Shakeout: separating the casting from its mold.
Separating the casting from its mold is a necessary step in the metalcasting process. Usually referred to as shakeout, a well-planned and designed system can improve overall productivity and reduce cleaning and finishing operations.
After a metal casting has been poured off and allowed to cool sufficiently, it must be removed from the mold for further processing. In the sand foundry, this step in the metal-casting process is generally referred to as shakeout.
With an efficient shakeout, the mold is broken up, the castings and sand are separated, and mold lumps are reduced in size. To accomplish this, most modern foundries use a vibratory or rotary shakeout system.
Ideally, a shakeout operation should accomplish the following:
* separate the sand,
casting and flask (if used);
* clean adhering sand from flasks (if used);
* remove as much adhering sand from the casting surface
* decore the casting;
* break up any large mold lumps;
* remove sprue, risers and fins where possible.
Again, the ideal shakeout would accomplish each of these. But given the nature of the various metals cast, the molding system, itself, and other variables, it is not always possible to achieve all of the above. With steel castings, for example, gates and risers often have to be burned off with torches; with aluminum castings, they may have to be sawed off.
In addition, the shakeout operation has to meet production requirements without damaging the casting, and generate a minimum amount of dust and noise. Return sand quality requirements also must be considered.
A variety of equipment, which may be used singly or in combination to perform shakeout and lump reduction operations, is available. Your choice will vary depending upon production rate, casting size, molding methods used and degree of automation within the foundry.
Mold punchout is the method most commonly used to separate sand and castings from the flask on automatic lines with molds produced by high-pressure squeeze or impact. The punchout ram can be fitted with brushes or scrapers to clean adhering sand from the flask.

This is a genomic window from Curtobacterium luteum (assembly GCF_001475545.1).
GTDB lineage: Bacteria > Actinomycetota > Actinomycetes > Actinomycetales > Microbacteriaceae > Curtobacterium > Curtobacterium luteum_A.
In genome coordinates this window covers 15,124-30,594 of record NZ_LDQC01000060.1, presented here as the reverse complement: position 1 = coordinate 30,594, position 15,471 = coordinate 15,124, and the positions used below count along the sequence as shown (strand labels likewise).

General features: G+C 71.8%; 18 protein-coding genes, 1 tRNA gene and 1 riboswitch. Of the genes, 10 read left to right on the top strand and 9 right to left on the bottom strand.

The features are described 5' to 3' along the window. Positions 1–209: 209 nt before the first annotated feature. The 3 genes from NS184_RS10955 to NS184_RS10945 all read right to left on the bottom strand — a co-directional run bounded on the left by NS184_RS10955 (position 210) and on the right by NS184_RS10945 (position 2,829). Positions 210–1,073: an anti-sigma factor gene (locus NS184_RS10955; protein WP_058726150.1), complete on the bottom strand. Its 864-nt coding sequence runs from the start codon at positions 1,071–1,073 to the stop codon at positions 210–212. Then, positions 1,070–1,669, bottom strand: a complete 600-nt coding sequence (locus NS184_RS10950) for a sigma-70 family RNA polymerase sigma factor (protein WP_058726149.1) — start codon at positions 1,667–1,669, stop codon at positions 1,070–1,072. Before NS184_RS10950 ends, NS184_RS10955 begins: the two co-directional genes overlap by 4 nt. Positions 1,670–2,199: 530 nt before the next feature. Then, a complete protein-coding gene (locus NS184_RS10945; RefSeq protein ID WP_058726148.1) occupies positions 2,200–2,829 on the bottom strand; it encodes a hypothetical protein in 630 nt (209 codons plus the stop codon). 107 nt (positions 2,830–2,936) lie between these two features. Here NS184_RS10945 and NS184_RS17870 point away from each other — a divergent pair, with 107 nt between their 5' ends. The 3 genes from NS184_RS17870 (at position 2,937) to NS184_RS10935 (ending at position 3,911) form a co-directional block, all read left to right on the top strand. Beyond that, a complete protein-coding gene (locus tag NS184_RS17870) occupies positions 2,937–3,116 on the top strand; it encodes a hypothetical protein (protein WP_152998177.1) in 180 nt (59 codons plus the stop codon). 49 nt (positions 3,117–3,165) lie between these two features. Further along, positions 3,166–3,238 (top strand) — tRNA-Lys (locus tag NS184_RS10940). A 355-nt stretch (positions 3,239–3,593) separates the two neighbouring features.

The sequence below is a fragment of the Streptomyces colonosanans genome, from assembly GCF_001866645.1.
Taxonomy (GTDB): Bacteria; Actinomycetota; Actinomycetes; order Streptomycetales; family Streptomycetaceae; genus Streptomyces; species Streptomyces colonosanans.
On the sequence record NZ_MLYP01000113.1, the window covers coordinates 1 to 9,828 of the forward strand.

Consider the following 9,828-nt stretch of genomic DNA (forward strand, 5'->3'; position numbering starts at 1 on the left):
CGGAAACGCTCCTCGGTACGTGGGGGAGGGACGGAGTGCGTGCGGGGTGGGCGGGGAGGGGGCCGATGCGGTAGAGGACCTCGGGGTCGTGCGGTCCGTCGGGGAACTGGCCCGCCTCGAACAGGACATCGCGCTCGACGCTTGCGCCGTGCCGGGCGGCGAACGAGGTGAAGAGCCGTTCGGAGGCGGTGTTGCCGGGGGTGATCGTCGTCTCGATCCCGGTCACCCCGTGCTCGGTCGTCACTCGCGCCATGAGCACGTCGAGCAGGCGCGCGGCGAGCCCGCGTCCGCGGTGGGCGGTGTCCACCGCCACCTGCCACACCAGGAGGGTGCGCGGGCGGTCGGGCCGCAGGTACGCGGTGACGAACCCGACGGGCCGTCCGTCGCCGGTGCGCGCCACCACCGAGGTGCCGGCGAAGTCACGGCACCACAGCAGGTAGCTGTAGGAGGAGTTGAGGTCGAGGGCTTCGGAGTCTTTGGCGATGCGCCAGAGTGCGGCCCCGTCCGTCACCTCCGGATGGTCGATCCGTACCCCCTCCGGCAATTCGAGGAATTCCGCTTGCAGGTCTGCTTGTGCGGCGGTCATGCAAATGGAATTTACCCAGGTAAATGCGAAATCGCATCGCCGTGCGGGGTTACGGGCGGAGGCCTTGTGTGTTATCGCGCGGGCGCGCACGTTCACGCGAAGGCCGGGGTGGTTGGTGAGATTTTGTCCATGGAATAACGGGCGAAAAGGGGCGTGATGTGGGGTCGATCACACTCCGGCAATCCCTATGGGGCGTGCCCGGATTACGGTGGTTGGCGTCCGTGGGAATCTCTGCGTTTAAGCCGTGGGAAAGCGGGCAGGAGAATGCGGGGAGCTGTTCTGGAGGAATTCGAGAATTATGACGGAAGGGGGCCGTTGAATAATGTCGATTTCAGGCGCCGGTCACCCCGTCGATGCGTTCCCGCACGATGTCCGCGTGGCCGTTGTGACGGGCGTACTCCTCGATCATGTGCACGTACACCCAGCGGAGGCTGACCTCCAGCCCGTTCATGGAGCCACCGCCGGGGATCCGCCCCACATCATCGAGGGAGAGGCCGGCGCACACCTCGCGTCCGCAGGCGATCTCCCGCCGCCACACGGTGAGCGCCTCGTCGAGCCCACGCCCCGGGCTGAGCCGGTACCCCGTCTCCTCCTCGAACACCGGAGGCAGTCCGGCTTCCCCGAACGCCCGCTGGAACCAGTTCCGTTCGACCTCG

After punchout, there remains the separation of sand from castings and lump reduction, which is completed in a second operation using either a vibrating deck or rotary drum. Punchout is inherently quiet and, because it is automatic, almost total enclosure is possible. This allows for reduced air requirements to achieve effective dust and fume control.
Vibratory decks are most commonly used to perform the shakeout operation. The vibrating deck in its simplest form consists of a heavy-duty frame constructed from steel and a perforated grid on the frame's top face. The frame is carried by springs that isolate induced vibrations from the supporting structure.
This type of deck is capable of fulfilling most shakeout operation requirements. The action of the vibrating deck is usually to impart about 900-1800 impacts a minute to the flask and mold while breaking down the sand compact. Continuing vibration usually is sufficient to clear the flask of adhering sand. The same applies to the casting, which as the sand lumps are broken down, comes into contact with the deck and is cleared of cores and adhering sand.
The size of holes in the shakeout deck has to provide the optimum compromise between too large, which gives rapid sand throughput but allows large sand lumps and tramp iron to pass, and, at the other extreme, too small, which slows passage of sand and leads to excessively long shakeout times. Holes are often elliptical with back draft to prevent sprue hangup.
High-frequency shakeout decks are design critical and, while very efficient for sand removal, are susceptible to self-destruction due to metal fatigue.
Rotary drum shakeouts are becoming increasingly popular, particularly with high-pressure flaskless molding systems. Because they do not conveniently handle flasks, an additional piece of equipment often is needed to break flasked molds before sand and castings enter the drum.
The rotary shakeout consists of two concentric drums. The outer unit is supported on rollers and may be gear or chain driven at typically 3-8 revolutions a minute. The inner unit has perforated areas that allow sand to flow into a ring between the two drums. The inner drum may have flights fixed to its inside diameter to assist the movement of castings and flights on its outside diameter to direct (into the ring) the sand flow, which can be in the opposite direction to the castings.
In addition, rotary drums are capable of high cooling rates due to water evaporation if there is sufficient water in the sand. Because of intimate mixing of sand and castings, the castings themselves are rapidly cooled. Some systems add water to the sand for evaporation requirements. While fast cooling is desirable, it also can lead to problems with castings cracking or having high hardness.
The perforated region of the inner drum, which influences the casting cooling rate, may be located for sand separation at an intermediate point or at the end point of the drum length. The earlier that the sand is removed from the drum, the slower the casting cooling rate will be.